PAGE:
2015 is a good year for spy movies: Mission Impossible: Rogue Nation was a spectacular thrill ride that bested the previous entries in the MI franchise, and November sees the release of the much-anticipated 24th James Bond film, titled Spectre. In between these two juggernauts Guy Ritchie’s The Man From U.N.C.L.E. has arrived, a Cold War spy thriller based on the 1964 TV series of the same name. It stars Man Of Steel‘s Henry Cavill and The Social Network‘s Armie Hammer as Napoleon Solo and Illya Kuryakin, a CIA and KGB operative respectively, who are forced to work together to avert a nuclear thread. While this simple premise sounds quite promising and could serve as the jumping-off point to a slick spy romp, the movie fails to instill its proceedings with tension or memorable set pieces. The result is a mundane film that’s entirely forgettable.
It’s a shame really, because The Man From U.N.C.L.E. starts out very strong. Solo’s mission to find Alicia Vikander’s Gabriella Teller and get her out of East Berlin is complicated by the presence of Kuryakin and leads to a stylish, fun and riveting car chase during a sequence that finds exactly the right balance between comedy and action. The writing here is also particularly strong: the three main characters are astutely drawn through what they say and how they act, and the performances are fittingly on-point. Cavill’s Solo is a bit of a buffoon, a cocksure ladies man with a casual air and quite the ego, while Hammer’s Kuryakin is the quiet bruiser with the checkered past and a heart in the right place. Vikander then is a very alluring screen presence and her Gaby is a strong woman who can handle herself, knows what she wants, and is prepared to take it. These three are without a doubt the main reason why The Man From U.N.C.L.E. is still mildly entertaining and at times even gripping, but their wonderful performances unfortunately can’t save the film.
Its lackluster plot isn’t the reason why the movie doesn’t work: many spy films thrive on a simple premise and get by fine by just showing you the journey and outstanding skill set of their hero. Ritchie’s got this element covered: Solo’s smoothness when it comes to stealing or handling saves is fun to watch, as is Kuryakin’s prowess in a fight. The buddy cop element that’s added also works very well: since these two agents aren’t anything alike they often have to rely on each other to complete the mission, and their banter and the actor’s chemistry are certainly fun to watch. What’s The Man From U.N.C.L.E.‘s biggest flaw is its tonal inconsistency: it’s a breezy pastiche of the spy genre one moment, a brutal look at World War II the next, and maybe a ’60s music video after. Its fractured nature is only made worse by the occasionally frantic editing, which makes the movie limp along instead of having it move assuredly and speedy like one of its main characters would. Because of it you never feel like there’s anything at stake and this sucks all the tension right out of the film.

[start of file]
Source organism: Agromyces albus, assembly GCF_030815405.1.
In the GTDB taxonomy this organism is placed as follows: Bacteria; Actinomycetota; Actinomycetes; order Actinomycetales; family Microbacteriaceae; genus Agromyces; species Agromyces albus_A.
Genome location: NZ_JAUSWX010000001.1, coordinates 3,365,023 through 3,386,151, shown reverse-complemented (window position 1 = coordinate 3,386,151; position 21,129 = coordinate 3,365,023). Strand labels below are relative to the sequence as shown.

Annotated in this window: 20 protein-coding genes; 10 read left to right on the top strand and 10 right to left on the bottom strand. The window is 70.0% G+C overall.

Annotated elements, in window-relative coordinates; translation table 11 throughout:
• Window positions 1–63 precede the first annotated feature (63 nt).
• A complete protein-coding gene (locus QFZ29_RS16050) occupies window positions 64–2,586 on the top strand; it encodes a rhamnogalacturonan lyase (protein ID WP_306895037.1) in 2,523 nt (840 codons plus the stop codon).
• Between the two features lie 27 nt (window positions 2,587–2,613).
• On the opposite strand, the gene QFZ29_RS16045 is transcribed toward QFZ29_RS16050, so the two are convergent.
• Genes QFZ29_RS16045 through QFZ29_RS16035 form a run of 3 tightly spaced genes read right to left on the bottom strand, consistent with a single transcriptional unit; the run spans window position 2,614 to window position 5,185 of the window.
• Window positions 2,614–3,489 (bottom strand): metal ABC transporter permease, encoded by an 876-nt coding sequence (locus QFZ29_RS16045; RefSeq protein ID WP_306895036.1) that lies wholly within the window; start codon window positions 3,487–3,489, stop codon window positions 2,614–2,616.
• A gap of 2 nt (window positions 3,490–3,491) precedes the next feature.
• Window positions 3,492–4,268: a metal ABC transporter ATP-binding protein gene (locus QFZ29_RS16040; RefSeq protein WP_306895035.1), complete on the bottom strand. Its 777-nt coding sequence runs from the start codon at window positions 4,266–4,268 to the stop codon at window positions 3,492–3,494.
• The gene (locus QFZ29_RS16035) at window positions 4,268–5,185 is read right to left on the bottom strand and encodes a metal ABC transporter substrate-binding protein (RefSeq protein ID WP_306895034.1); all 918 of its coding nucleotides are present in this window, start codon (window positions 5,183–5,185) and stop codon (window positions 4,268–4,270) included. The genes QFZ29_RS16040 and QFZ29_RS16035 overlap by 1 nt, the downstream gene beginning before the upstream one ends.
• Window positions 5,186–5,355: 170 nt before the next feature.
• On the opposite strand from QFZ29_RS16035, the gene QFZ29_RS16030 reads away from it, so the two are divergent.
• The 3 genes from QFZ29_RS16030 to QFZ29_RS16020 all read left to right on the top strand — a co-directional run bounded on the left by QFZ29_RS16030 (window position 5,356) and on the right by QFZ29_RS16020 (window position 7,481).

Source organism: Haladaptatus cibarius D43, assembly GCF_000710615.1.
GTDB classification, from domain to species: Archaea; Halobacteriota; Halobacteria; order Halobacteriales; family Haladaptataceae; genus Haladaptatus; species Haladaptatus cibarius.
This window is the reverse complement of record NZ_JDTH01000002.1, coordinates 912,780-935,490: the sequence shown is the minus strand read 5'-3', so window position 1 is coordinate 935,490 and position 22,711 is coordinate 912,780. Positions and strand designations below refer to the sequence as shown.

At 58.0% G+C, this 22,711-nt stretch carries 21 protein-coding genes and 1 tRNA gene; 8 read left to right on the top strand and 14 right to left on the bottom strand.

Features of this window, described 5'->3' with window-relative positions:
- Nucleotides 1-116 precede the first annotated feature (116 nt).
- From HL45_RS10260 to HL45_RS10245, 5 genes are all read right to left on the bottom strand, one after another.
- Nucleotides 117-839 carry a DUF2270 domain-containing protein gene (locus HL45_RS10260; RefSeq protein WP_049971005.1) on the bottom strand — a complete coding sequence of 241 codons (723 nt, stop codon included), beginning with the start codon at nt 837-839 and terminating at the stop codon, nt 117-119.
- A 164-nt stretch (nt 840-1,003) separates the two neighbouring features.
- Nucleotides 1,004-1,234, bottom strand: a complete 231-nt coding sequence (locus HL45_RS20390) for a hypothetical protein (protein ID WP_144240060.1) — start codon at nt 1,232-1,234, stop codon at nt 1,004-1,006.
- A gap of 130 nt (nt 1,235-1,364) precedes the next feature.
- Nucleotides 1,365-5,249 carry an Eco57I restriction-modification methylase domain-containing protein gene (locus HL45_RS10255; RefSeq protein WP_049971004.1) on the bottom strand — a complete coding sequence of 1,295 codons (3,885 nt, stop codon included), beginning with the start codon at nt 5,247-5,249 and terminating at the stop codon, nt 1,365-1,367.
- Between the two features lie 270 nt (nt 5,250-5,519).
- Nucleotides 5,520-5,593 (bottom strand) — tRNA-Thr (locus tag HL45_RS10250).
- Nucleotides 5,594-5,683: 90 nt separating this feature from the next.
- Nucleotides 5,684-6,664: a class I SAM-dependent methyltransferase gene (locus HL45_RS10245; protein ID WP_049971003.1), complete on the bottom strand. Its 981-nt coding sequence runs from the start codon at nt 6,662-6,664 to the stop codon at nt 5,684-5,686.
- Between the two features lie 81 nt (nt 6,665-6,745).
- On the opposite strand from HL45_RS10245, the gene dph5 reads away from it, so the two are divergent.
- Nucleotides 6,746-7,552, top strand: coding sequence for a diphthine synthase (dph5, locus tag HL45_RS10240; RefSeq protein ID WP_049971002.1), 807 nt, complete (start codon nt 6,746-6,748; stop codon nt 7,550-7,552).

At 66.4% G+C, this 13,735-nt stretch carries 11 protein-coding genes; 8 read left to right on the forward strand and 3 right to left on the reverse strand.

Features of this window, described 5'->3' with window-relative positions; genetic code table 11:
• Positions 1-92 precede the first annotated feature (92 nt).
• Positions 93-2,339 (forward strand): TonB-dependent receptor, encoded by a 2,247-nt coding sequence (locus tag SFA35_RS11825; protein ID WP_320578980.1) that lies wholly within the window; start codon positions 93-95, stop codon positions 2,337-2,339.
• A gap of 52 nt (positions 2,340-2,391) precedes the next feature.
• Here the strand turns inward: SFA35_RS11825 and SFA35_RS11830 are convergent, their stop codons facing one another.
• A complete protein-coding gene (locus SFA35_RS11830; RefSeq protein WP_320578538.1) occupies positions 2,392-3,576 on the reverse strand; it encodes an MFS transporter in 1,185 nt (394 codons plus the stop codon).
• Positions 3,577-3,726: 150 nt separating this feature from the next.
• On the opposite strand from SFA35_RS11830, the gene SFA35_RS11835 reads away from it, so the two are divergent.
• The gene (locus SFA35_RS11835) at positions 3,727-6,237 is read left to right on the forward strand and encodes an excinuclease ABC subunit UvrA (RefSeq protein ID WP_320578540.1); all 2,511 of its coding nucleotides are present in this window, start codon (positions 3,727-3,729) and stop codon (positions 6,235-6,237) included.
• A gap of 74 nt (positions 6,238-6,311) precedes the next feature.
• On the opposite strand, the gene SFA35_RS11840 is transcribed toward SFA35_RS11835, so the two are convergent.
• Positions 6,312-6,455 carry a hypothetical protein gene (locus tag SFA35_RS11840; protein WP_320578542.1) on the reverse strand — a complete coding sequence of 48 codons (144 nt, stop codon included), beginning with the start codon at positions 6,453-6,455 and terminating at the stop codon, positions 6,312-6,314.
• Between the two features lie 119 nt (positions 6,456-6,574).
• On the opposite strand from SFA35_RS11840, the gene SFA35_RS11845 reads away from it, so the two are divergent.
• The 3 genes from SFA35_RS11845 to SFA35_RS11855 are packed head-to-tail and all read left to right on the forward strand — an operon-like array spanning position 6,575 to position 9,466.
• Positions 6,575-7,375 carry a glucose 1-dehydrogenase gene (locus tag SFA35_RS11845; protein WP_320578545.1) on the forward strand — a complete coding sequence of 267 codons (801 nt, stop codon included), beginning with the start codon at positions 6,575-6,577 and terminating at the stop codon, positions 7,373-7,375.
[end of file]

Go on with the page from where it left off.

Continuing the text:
It also doesn’t help that the aforementioned car chase is the movie’s best and biggest action scene, which takes place in its first act. After that nothing spectacular happens for long stretches of the film. While The Man From U.N.C.L.E. tries to compensate for that by offbeat intermissions, like a random but funny bedroom encounter, it can’t mask the fact that the movie is sorely lacking in the action department. A factory shootout is utterly unmemorable and the boat chase that follows isn’t anything to write home about either, while a sudden twist does get you smiling. Another third act chase is edited to death, leading to a very anticlimactic ending to the film. As good as it looks and as charming as its leads are, The Man From U.N.C.L.E. just doesn’t get the action right: it’s framing and choreography is off, making the movie entirely unimpressive in this department. It’s strange how Paul Feig’s Spy starring Melissa McCarthy, a comedy film and spoof, was much more successful what the action’s concerned; its action scenes were thrilling, impressive and clearly inspired by genre staples. And while The Man From U.N.C.L.E. also tries to go for laughs, it’s never laugh-out-loud funny; an occasional grin is all it manages to pry loose from its audience.
Instead of thrilling and funny, Ritchie’s movie is mostly boring and messy. Its leads and locales do entertain, though. 5/10